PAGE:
Nigerians still have a long way to go with customer service – Dr. Charles Uzor


I got permission from work one sunny morning to transact some business at Ogbete Main Market, Enugu, only to encounter locked stalls and a gathering of tradesmen and women singing.

It was about 10 o’clock. I asked one bystander why the shops were locked, and he replied that it was a rule for all traders to open for business by noon at which time their monthly Christian prayers would have been concluded. Defaulters were heavily fined.
Enugu Market

See as my morning take scatter that day! Okay, codedly sell something for me nah. The traders ignored me. They were praying, they said. Perhaps the error was mine. I had no idea whatever that such a day was set aside for all traders and their customers to pray to God or face the consequences.

In any case, I jejely stopped relying on that bazaar market. Even to price things for there na hassle. 6pm dem don close. Sundays no market, because all of us must keep the Sabbath day holy.

It was a huge relief however, when the Shoprite and Game stores opened in the city. Busy people who couldn’t afford time to perturb the Main Market people and their iyanga, could purchase groceries any day of the week, even till 8 and 9 pm everyday.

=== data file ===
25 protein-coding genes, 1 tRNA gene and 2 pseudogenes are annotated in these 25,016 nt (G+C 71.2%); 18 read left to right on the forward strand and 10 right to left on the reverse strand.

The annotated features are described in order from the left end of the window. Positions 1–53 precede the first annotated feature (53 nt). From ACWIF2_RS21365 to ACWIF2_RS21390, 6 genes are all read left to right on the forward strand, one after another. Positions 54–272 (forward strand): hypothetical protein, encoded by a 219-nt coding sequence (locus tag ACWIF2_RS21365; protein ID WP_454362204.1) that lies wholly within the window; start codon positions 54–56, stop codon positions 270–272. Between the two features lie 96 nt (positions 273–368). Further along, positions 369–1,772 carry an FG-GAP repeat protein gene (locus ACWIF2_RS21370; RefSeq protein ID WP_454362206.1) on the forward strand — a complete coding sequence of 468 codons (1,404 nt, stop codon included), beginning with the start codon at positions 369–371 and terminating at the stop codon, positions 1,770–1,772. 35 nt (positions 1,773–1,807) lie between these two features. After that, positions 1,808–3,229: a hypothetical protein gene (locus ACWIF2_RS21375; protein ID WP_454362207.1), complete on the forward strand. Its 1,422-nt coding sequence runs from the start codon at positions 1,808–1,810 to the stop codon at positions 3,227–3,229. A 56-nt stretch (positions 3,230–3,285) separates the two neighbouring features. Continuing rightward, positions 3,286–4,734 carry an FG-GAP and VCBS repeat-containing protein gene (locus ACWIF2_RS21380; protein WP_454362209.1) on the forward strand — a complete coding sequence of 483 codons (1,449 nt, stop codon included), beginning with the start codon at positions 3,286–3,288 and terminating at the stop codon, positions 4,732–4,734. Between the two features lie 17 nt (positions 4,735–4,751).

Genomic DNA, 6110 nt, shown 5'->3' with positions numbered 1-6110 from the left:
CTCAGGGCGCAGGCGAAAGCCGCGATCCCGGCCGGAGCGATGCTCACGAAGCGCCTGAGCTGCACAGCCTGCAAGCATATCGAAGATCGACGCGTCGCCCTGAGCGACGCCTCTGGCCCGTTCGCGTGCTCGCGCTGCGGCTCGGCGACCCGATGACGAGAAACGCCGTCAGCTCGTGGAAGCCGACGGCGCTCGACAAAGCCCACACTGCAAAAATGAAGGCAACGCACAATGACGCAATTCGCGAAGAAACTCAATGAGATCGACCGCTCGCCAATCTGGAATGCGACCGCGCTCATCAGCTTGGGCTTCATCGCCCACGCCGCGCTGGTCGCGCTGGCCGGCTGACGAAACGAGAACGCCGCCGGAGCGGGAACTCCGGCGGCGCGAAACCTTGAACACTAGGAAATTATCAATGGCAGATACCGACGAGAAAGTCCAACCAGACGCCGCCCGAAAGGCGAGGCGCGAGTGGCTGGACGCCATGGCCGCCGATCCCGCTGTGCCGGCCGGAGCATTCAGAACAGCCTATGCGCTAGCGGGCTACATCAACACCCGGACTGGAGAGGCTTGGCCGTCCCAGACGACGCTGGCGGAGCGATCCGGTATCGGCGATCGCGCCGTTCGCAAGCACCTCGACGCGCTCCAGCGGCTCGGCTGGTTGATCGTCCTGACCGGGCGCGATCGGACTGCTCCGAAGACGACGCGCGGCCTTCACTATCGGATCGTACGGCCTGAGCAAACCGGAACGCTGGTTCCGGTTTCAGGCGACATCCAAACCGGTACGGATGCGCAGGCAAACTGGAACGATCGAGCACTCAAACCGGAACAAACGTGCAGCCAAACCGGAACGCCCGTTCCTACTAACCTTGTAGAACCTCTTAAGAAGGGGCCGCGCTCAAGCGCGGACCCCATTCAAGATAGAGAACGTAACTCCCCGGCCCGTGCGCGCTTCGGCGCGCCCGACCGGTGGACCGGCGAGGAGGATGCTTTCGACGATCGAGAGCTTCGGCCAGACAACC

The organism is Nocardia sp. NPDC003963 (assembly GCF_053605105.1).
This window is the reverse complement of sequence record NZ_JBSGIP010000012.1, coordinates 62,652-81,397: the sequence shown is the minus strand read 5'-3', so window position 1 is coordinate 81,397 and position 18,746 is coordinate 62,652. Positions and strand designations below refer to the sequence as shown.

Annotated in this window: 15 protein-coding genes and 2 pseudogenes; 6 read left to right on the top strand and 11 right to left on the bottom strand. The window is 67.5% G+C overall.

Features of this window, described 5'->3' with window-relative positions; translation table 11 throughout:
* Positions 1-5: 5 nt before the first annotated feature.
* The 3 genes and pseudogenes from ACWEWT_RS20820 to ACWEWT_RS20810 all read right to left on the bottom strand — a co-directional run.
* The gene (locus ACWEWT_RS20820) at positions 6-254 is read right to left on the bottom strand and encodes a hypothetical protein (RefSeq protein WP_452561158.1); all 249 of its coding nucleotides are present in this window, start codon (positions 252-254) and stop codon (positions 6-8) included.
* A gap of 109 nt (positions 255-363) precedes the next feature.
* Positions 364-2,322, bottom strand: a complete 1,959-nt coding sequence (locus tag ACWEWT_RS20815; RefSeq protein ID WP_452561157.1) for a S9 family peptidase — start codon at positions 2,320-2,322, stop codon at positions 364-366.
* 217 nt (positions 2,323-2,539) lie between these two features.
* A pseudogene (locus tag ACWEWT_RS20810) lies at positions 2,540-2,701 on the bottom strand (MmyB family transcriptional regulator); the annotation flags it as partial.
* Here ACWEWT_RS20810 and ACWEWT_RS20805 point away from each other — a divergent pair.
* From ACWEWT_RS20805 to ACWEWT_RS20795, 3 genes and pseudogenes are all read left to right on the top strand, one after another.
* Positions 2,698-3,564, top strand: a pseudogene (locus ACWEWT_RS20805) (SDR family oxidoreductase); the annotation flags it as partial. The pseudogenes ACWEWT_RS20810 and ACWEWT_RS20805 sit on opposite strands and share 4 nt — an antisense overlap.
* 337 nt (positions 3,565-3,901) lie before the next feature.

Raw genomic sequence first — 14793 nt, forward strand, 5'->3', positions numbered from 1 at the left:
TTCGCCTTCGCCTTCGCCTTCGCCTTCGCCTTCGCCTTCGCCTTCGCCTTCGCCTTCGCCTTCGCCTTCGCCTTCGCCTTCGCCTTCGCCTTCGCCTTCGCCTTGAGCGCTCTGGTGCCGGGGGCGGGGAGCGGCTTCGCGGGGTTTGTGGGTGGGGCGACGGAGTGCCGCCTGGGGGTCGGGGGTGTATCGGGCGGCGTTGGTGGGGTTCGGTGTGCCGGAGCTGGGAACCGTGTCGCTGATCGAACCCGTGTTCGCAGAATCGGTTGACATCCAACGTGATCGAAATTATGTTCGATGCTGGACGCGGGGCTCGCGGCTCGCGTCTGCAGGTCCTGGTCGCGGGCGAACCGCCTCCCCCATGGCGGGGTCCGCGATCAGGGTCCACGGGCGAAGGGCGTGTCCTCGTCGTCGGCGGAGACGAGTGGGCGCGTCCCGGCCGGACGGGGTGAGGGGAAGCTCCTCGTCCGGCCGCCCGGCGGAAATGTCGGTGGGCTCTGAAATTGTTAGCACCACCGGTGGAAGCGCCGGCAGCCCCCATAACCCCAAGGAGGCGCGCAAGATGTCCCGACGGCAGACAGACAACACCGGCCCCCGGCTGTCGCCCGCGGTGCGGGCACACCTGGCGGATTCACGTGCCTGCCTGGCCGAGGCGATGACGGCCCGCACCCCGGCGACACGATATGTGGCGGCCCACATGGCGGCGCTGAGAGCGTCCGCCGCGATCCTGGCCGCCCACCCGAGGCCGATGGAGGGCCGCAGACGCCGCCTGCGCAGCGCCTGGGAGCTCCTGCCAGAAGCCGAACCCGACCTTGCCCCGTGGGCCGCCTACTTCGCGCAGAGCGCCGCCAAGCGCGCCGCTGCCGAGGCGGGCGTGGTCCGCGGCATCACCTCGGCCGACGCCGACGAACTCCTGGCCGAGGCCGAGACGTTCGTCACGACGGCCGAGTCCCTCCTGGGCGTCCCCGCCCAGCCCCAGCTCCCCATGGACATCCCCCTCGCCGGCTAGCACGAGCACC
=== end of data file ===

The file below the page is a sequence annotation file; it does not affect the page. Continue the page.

Shoprite = Busy. Always.

In other words, local businesses just don’t understand what it means to satisfy customers or offer much-needed customer service. How then can their businesses grow? I have money to buy stuff but you won’t sell because you’re praying. You didn’t pray before living your house abi? But we must #BuyNigerianToGrowTheNaira abi? Patronise smaller businesses, not so?

Anyway, here in Abuja nobody will beg the readers in Wuse Market to sell. Discount shopping malls are all over the place and rent is high. No messing around with landlords. If some feel that they can close shop on Sundays, fine. Bad market for them.

Our Muslim friends don’t mind making money on Sundays.

Across the border, Benin Republic markets na story for another day.

Africa has a long way to go.

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